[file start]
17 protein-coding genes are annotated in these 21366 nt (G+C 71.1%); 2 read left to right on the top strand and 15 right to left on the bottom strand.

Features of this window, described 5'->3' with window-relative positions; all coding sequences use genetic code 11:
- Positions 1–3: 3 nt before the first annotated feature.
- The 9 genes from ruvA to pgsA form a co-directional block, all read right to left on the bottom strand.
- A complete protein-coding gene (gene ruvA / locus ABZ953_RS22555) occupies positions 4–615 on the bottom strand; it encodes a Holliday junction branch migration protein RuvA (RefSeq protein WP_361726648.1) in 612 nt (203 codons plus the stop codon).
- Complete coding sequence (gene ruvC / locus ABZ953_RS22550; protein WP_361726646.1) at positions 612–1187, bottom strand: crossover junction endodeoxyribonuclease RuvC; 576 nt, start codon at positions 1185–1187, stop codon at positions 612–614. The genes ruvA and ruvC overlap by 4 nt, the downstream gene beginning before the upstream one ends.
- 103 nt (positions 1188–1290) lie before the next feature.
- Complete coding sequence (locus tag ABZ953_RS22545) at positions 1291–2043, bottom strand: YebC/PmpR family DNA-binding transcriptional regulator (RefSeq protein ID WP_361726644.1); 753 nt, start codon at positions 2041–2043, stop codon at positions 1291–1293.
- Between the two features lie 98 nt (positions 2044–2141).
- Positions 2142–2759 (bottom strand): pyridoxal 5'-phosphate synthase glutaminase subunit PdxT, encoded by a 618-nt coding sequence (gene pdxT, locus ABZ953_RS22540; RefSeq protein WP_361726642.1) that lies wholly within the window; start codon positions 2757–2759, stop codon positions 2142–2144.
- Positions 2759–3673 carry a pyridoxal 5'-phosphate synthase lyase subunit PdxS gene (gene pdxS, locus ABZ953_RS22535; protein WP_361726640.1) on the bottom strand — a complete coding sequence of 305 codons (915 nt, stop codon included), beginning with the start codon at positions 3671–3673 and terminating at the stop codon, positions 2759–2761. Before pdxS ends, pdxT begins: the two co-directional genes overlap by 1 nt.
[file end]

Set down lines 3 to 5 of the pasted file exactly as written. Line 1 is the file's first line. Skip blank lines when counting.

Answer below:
- Positions 1–3: 3 nt before the first annotated feature.
- The 9 genes from ruvA to pgsA form a co-directional block, all read right to left on the bottom strand.
- A complete protein-coding gene (gene ruvA / locus ABZ953_RS22555) occupies positions 4–615 on the bottom strand; it encodes a Holliday junction branch migration protein RuvA (RefSeq protein WP_361726648.1) in 612 nt (203 codons plus the stop codon).